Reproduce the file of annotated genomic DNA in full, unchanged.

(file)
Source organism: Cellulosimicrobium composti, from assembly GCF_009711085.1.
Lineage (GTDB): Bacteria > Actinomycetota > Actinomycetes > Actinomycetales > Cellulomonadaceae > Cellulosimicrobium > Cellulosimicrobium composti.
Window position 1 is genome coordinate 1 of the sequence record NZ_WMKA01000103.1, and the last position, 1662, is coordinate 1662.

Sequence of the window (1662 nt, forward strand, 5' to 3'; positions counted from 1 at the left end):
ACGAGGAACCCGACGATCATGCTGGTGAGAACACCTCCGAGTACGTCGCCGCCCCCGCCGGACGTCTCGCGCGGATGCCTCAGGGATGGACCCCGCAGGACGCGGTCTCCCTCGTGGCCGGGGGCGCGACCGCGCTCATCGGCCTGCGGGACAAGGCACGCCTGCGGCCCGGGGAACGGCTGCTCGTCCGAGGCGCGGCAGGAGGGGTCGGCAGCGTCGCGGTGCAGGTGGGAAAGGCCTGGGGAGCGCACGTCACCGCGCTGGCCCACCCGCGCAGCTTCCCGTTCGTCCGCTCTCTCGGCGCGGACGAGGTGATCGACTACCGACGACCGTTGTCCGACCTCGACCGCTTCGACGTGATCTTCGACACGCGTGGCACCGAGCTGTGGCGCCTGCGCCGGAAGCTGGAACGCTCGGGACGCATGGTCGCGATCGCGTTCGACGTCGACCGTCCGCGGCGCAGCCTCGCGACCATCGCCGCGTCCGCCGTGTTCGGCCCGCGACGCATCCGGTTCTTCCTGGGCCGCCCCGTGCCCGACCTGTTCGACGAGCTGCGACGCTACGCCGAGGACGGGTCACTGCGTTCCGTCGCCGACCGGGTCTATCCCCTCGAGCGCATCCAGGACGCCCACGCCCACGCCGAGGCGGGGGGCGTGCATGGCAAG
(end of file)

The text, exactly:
Source organism: Cellulosimicrobium composti, from assembly GCF_009711085.1.
Lineage (GTDB): Bacteria > Actinomycetota > Actinomycetes > Actinomycetales > Cellulomonadaceae > Cellulosimicrobium > Cellulosimicrobium composti.
Window position 1 is genome coordinate 1 of the sequence record NZ_WMKA01000103.1, and the last position, 1662, is coordinate 1662.

Sequence of the window (1662 nt, forward strand, 5' to 3'; positions counted from 1 at the left end):
ACGAGGAACCCGACGATCATGCTGGTGAGAACACCTCCGAGTACGTCGCCGCCCCCGCCGGACGTCTCGCGCGGATGCCTCAGGGATGGACCCCGCAGGACGCGGTCTCCCTCGTGGCCGGGGGCGCGACCGCGCTCATCGGCCTGCGGGACAAGGCACGCCTGCGGCCCGGGGAACGGCTGCTCGTCCGAGGCGCGGCAGGAGGGGTCGGCAGCGTCGCGGTGCAGGTGGGAAAGGCCTGGGGAGCGCACGTCACCGCGCTGGCCCACCCGCGCAGCTTCCCGTTCGTCCGCTCTCTCGGCGCGGACGAGGTGATCGACTACCGACGACCGTTGTCCGACCTCGACCGCTTCGACGTGATCTTCGACACGCGTGGCACCGAGCTGTGGCGCCTGCGCCGGAAGCTGGAACGCTCGGGACGCATGGTCGCGATCGCGTTCGACGTCGACCGTCCGCGGCGCAGCCTCGCGACCATCGCCGCGTCCGCCGTGTTCGGCCCGCGACGCATCCGGTTCTTCCTGGGCCGCCCCGTGCCCGACCTGTTCGACGAGCTGCGACGCTACGCCGAGGACGGGTCACTGCGTTCCGTCGCCGACCGGGTCTATCCCCTCGAGCGCATCCAGGACGCCCACGCCCACGCCGAGGCGGGGGGCGTGCATGGCAAG